Ukraine / Eastern Galicia, Podolia, and Bukovina


The terrifying war against Ukraine changes, of course, the function of these pages devoted to the Jewish cultural heritage of that country. Many of the places mentioned were razed to the ground by bombs. While these pages are not intended in the present time for tourism, they may be useful to researchers and students as historical references. References to so many painful histories during the pogroms and the Shoah, but also to the glorious history of Ukrainian Judaism, in its cultural, religious and Zionist dimensions. Wishing the Ukrainian people a speedy end to these atrocities of which they are victims.

Medzhibozh, in Podolia, has been a mythic city for Jewish communities ever since Israel ben Eliezer, better known today as Baal Shem Tov, settled there in 1740.

Israel ben Eliezer, the Baal Shem Tov

Israel ben Eliezer (1700-60), also known as Baal Shem Tov (Master of the Good Name) or Besht, was the founder of the Hasidic movement, which had a great influence in the eighteenth and nineteenth centuries throughout the Jewish world of Ukraine and Poland. Eliezer’s preaching added a spiritual, popular, as well as festive dimension to Judaism. “One Simhat Torah evening, the Baal Shem himself danced together with his congregation. He took the scroll of the Torah in his hand and danced with it. Then he laid the scroll aside and danced without it. At this moment, one of his disciples who was intimately acquainted with his gestures, said to his companions: ‘Now our master has laid aside the visible, dimensional teachings, and has taken the spiritual teachings unto himself’.

Martin Buber, Tales of the Hasidim: The Early Masters, Trans. Olga Marx (New York: Schochen Books, 1947).

Baal Shem Tov

The fortress medieval

Medzhibozh, which means “between the Bugs”, is magnificently situated between two rivers bearing practically the same name: the southern Bug, a long river crossing all of Podolia to the Black Sea, and its tributary the Boujok (Little Bug).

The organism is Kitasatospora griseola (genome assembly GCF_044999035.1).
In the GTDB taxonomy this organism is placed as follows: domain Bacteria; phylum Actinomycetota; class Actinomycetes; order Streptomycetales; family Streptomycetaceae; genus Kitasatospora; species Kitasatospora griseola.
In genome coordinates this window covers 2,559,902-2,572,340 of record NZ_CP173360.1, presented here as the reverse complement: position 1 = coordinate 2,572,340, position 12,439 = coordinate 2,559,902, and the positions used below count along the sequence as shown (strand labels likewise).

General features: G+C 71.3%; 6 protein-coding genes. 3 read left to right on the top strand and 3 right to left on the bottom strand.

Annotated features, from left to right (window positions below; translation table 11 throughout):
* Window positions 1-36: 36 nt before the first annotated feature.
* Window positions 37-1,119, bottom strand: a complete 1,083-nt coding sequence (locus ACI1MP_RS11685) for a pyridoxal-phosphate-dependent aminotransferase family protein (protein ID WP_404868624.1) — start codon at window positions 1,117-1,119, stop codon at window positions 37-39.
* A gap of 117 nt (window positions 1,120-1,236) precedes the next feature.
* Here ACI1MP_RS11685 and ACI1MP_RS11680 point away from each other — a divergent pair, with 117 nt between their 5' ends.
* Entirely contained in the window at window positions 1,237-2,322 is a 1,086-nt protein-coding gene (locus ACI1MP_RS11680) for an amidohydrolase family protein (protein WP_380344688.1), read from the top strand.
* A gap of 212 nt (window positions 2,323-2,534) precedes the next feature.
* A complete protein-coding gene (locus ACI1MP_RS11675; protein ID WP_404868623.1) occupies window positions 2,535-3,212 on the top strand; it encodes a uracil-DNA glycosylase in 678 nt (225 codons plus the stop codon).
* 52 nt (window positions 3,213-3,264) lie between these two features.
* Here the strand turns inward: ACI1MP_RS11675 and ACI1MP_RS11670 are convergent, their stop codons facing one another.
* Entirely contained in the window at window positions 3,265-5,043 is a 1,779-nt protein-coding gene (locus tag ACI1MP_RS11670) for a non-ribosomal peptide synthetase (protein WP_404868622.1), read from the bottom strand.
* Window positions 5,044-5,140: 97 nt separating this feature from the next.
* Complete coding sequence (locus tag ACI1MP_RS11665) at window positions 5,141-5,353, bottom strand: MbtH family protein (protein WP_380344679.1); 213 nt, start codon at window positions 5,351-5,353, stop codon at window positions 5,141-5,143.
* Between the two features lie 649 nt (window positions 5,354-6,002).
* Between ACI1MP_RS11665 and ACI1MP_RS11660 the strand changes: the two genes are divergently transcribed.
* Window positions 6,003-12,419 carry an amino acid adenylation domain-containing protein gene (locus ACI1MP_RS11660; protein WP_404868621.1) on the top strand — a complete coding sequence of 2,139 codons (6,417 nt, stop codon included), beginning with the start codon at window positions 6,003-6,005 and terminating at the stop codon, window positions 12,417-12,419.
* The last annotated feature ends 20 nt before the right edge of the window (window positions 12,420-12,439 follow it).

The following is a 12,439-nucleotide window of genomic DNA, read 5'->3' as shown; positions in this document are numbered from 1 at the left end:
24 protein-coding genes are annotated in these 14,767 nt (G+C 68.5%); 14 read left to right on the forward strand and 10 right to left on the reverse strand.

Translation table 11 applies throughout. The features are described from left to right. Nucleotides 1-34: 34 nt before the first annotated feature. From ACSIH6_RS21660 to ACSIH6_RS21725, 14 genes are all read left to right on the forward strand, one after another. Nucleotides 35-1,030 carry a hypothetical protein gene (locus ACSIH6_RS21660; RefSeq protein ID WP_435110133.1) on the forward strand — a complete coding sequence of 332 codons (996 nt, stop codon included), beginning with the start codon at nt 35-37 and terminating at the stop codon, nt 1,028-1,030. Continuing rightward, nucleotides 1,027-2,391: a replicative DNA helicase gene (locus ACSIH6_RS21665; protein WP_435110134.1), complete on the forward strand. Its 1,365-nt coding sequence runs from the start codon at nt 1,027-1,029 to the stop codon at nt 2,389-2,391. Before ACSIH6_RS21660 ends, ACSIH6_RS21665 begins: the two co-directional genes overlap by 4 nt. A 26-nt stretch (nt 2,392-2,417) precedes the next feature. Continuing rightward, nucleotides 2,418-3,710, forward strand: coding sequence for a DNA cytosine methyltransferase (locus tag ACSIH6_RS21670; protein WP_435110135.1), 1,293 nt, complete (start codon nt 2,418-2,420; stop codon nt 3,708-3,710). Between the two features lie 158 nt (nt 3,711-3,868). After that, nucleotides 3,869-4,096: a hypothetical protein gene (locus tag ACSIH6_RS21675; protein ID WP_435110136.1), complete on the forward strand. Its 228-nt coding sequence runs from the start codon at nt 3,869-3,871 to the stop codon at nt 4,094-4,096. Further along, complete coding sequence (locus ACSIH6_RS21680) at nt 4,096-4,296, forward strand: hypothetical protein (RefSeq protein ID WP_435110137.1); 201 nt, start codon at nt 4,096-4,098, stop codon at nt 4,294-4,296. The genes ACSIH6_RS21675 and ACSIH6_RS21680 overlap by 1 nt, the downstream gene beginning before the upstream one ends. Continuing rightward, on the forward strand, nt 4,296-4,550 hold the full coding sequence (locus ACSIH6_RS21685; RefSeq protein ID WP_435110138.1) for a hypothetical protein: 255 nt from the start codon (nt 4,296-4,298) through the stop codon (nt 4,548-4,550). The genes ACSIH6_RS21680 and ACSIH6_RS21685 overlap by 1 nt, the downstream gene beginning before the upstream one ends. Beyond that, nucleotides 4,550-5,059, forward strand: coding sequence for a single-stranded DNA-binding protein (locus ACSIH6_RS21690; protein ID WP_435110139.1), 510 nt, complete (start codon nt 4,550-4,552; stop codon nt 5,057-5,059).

Beside the river at the town’s entrance stands a large medieval fortress built between the fourteenth and seventeenth centuries but largely still intact.

Before the war, more than 6000 residents, two-thirds of whom were Jewish, lived at the foot of this fortress. There remains, it is said, only one Jew today: the man who guards the cemetery.

The Baal Shem Tov cemetery

This cemetery is very old. The master’s grave is enclosed and protected in a small concrete structure containing prayer books and candles.

Baal Shem Tov’s grave. Photo by Ishpashout – Wikipedia

walking along the cemetery for about a half mile further, you will reach the new Jewish cemetery of Medzhibozh, whose graves date from the late nineteenth century to 1941.

This cemetery, much larger but less well-known than the old one, is quite beautiful as well. The graves are relatively well preserved, but the tombstones have already begun to sink, and a neighboring farmer has turned part of the cemetery into a farmyard.

The Holocaust victims

Further still, in a difficult to reach in the forest, is located the place where the Jews of Medzhibozh were executed. The mass grave has been covered with a huge concrete slab and a stele bearing the inscription: “Here, in these ravines, on 22 September 1941, the German Fascists barbarian cruelly gunned down more than 3000 women, children, and the elderly, prisoners of the Medzhibozh ghetto. In eternal memory of our compatriots”.